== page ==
Jan 21, 2019 - Relevance Feedback on Your Modern Web Stack

Relevance Feedback on Your Modern Web Stack

Relevance feedback is a solid chapter of information retrieval research with many open-sourced implementation such as Indri, Anserini and Terrier. Together with my PhD supervisor, Claudia Hauff, we wrote a paper about bringing Indri to the modern Web stack and it was recently published as a demo at ECIR 2019.

  title={node-indri: moving the Indri toolkit to the modern Web stack},
  author={Moraes, Felipe and Hauff, Claudia},

node-indri is a Node.js module that acts as a wrapper around the Indri toolkit, and thus makes an established IR toolkit accessible to the modern web stack.

node-indri was implemented with the idea to expose many of Indri’s functionalities and provides direct access to document content and retrieval scores for web development (in contrast to, for instance, the Pyndri wrapper).

This setup reduces the amount of glue code that has to be developed and maintained when researching search interfaces, which today tend to be developed with specific JavaScript libraries such as React.js, Angular.js or Vue.js.

After developing node-indri, we immediately incorporated it to SearchX, the open-source collaborative search that I have developed in the last almost two years of PhD. You can find blog posts about it here on Claudia’s webpage.

SearchX’s backend supports the inclusion of many IR backends such as Elasticsearch and Bing API calls. In order to include node-indri as one of the supported backends, we implemented a Searcher class to provide search results (with or without snippets) in a pagination manner leveraging feedback documents.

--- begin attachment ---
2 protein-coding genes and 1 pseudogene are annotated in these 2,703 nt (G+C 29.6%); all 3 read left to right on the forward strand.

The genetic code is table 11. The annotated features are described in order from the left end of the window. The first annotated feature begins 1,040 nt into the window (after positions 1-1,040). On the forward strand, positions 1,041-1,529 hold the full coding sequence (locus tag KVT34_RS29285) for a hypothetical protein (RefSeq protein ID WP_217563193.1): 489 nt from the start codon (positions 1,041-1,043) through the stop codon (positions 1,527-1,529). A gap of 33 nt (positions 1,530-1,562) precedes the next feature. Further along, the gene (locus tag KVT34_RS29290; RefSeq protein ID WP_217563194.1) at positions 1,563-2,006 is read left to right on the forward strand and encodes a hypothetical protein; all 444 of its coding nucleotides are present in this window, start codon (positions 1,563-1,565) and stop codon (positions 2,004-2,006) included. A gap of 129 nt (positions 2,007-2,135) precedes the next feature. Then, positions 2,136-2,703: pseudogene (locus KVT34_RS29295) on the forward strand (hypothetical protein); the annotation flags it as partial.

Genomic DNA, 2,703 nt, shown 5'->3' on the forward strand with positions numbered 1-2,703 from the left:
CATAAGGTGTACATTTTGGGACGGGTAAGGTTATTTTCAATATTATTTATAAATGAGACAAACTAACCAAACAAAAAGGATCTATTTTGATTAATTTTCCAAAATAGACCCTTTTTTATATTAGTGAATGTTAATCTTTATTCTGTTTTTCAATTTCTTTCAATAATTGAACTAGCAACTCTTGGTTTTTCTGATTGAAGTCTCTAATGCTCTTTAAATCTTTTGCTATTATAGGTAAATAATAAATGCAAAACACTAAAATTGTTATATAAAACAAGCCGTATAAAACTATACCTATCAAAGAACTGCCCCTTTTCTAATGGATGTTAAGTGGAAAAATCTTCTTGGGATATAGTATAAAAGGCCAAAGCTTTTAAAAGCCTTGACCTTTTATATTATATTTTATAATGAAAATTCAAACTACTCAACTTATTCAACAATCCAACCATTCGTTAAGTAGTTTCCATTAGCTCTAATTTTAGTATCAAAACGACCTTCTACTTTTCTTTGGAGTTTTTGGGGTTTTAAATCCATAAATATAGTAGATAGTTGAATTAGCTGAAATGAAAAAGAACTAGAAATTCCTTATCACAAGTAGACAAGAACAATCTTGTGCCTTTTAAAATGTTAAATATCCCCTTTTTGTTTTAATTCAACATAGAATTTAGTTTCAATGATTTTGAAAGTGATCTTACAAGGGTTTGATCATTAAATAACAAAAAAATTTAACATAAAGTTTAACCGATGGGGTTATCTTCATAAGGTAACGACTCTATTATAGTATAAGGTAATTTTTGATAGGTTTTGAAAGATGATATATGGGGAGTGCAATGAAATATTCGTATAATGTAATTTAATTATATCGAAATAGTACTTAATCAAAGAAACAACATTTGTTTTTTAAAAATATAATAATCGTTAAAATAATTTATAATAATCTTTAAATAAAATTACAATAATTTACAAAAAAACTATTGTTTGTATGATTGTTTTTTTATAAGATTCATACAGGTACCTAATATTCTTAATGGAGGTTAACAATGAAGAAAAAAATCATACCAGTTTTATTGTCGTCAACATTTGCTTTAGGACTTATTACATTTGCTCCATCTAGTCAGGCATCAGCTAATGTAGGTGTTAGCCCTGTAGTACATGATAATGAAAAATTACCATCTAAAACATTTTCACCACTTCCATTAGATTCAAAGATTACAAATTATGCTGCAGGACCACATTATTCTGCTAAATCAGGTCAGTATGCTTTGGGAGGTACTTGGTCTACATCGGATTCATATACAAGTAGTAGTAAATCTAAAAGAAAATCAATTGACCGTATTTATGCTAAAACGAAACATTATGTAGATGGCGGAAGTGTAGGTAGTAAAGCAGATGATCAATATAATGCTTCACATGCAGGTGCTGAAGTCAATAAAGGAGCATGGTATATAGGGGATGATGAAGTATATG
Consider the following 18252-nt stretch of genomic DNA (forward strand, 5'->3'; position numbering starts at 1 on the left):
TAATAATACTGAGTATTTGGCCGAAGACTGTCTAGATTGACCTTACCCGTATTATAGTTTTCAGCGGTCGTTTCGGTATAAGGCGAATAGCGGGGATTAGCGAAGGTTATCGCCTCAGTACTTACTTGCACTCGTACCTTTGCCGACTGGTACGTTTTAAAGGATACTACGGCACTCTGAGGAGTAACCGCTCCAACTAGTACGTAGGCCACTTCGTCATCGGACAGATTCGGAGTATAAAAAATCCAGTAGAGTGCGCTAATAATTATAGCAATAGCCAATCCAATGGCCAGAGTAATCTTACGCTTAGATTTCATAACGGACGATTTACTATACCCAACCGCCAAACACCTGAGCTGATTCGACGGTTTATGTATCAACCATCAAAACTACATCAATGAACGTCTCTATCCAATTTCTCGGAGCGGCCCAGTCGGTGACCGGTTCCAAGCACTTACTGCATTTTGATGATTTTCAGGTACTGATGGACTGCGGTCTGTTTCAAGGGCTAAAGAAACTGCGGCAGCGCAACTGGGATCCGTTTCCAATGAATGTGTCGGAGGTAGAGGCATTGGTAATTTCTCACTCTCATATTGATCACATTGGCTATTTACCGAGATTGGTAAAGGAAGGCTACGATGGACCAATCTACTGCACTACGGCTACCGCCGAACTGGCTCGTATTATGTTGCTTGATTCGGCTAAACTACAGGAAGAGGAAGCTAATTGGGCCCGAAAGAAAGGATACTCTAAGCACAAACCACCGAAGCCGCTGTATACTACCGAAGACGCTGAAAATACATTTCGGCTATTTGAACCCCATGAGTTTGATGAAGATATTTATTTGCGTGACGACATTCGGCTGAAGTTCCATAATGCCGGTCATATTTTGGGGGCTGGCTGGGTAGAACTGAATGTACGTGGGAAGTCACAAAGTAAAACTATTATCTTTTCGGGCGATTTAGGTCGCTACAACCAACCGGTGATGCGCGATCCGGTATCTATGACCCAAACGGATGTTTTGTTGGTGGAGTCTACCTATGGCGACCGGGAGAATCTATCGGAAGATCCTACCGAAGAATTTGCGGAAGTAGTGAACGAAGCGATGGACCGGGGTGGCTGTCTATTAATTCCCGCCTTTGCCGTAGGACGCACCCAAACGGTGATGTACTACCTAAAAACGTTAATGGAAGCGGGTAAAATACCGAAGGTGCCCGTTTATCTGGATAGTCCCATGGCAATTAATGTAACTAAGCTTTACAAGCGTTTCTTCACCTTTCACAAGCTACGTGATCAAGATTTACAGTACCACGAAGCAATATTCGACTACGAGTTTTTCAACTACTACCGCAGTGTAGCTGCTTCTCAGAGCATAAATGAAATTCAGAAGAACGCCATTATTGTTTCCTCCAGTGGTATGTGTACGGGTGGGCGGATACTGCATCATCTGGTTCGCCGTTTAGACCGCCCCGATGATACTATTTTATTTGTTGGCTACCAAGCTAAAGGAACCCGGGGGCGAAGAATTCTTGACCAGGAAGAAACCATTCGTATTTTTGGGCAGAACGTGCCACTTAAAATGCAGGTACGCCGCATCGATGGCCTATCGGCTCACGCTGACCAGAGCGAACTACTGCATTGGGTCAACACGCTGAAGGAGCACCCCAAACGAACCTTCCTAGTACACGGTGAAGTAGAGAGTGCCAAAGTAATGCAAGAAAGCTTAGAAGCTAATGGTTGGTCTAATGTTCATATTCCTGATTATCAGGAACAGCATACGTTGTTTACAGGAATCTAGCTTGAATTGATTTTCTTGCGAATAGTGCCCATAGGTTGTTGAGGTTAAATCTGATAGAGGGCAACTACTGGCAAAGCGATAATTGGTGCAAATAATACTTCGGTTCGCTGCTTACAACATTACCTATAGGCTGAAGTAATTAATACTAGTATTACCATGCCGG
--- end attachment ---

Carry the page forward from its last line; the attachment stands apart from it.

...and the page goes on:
This class exposes the functionalities of Indri’s QueryEnvironment and RMExpander classes through the method search which returns a list of search results in a paginated manner. When a Searcher object is instantiated, it takes a configuration object as an argument. When a call to search() is made and no feedback documents are provided as an argument, the standard query likelihood model is employed, otherwise, the relevance feedback expander RM3 is. Depending on the configuration settings, the returned result list may contain document snippets (as provided by Indri’s SnippetBuilder), document scores, document text and other metadata. An example of this can be found in the image below (notice the bold terms on the snippets showing expanded terms for the X query).


Another class we implemented was Reader to enable the rendering of a document’s content when a user has clicked on it, and Scorer to enable our backend to have direct access to documents’ scores for reranking purposes.

All of these aforementioned classes were used in our user study (more than 300 crowd workers recruited) published as an Information Retrieval journal article.

In our paper we also presented an efficiency analysis of node-indri, comparing it to Indri and Pyndri. We indexed two standard test corpora—Aquaint and ClueWeb12B—with Indri and measured the execution time for 10k queries of the TREC 2007 Million Query track across the three toolkits. The table below presents the overall query execution time of the three toolkits.

Aquaint ClueWeb12B
Indri 29s (0.30s) 1645s ( 20s)
Pyndri 25s (1.22s) 2262s (340s)
node-indri 25s (0.58s) 2058s (338s)

As you can see from the table, node-indri can be efficiently used in modern web backend development with comparable efficiency to Indri and Pyndri.